Laidlaw Interns: Ann Choi and Danny Payne
March 22, 2016 Leave a comment
In this blog series, participants of the Laidlaw Undergraduate Internship Programme 2016 introduce themselves and their research.
When I began my summer research for the fellowship last year, I envisioned research as a purely academic contribution: I saw myself reading a pile of books, writing, and discovering something new about the Korean War nobody ever knew before. For the summer project with the Laidlaw fellowship, I want to determine how mutual perceptions between South and North Koreans created internal discrimination against people with “bureaucratic” or “socialist” jobs throughout the Korean War and the attempted reconciliation in the early 1970s. My project is entitled ‘Internal Creation of the Other in North-South Korea relations’, supervised by Dr Konrad Lawson. Idid not know much about the Korean War myself when I started my research, so research presented an open field of learning, and this sense of freedom, of looking outwards and shaping my readings and thinking in a way my fancies take me, excited me most of all.
In a similar vein, when I thought of the interview component of my research, I thought of well-ordered dialogues, with my questions and interviewee’s straightforward answers containing coherent narratives about the war. The most memorable part of my research did not turn out to be the amazing discoveries I made but the stories I heard about the Korean War from the interviewees. In particular, an elderly woman left a lasting impression as she discussed her experiences escaping North Korea at the beginning of the war.
I had not realized before how emotions and ethical issues play an integral role in the research process. By interviewing mostly elderly ladies at a welfare centre in Korea, I spent a significantly large part of my time hearing about how their experiences and social positions are continuing to affect their lives today. Overall, I was most struck by how these ladies heavily relied upon the rhetoric that the government used to shape their thinking, even though they were feeling disconnected from it.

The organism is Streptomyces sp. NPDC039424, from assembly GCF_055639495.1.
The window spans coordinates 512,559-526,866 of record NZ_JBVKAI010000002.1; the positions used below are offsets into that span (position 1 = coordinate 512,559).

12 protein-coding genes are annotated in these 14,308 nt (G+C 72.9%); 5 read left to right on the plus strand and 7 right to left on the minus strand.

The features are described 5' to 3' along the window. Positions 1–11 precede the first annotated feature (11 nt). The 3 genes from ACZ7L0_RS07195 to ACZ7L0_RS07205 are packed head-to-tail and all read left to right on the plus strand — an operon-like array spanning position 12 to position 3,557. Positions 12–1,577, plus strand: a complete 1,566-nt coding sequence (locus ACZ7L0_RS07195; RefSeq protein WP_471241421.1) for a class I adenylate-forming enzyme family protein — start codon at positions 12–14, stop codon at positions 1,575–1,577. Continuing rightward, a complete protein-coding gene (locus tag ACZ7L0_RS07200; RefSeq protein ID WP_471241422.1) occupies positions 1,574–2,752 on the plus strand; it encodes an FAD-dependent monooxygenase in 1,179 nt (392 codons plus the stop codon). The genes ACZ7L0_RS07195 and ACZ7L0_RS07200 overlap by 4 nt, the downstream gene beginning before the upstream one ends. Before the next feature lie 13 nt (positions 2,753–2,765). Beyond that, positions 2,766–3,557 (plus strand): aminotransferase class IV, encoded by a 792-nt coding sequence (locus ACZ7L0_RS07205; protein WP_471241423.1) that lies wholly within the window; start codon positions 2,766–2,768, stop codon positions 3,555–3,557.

Representation and media in particular wield great influence in contemporary society and people’s perceptions of one another. With the help of this research, I am hoping to understand and evaluate the impact of representation and media upon the people from various classes in North and South Korea. By analyzing various written sources and conducting interviews, I am hoping to find out how people interact with media and governmental representation to meaningfully carve out their positions in society.
Before telling you about my project, I would like to introduce myself and my background, which may help explain my choice of subject. My name is Danny: I am a 28 year old mature student in the third year of a Modern History degree and before applying to university, I spent seven years working as a butcher in Dundee and Manchester. While employed in this industry, I encountered a range of opinions concerning the morality of what I did for a living. During my time at St Andrews, I have developed an interest in environmental, social, and cultural history, and my project allows me to indulge these interests while investigating a topic with which I have first-hand experience: a rare opportunity for a history student.
My project title is ‘“Meat is Murder”: the Development of Social and Cultural Attitudes Surrounding the UK Meat Industry, c.1964-present’. My research period coincides with the era of modern environmentalism, in which animal rights activists gained increasing media coverage and the meat and poultry industry was embroiled in a number of public health scares, foot-and-mouth disease being one example. Of course, there is more than one perspective in this debate and the economic argument in favour of the meat industry is a compelling one: the sector employs over 67,000 people in the UK.
Dr John Clark has kindly agreed to supervise this project and I would like to thank him as well as all the people involved with the Laidlaw Undergraduate Programme in Research and Leadership for making it possible for me to carry out my research over the summer. This prospect is made much less daunting by the fact that the Laidlaw organisers have assigned me a mentor who took part in last year’s programme: Courtney Barnard. I am certain Courtney’s advice will be invaluable. I would also like to congratulate fellow interns and wish them all the best with their projects.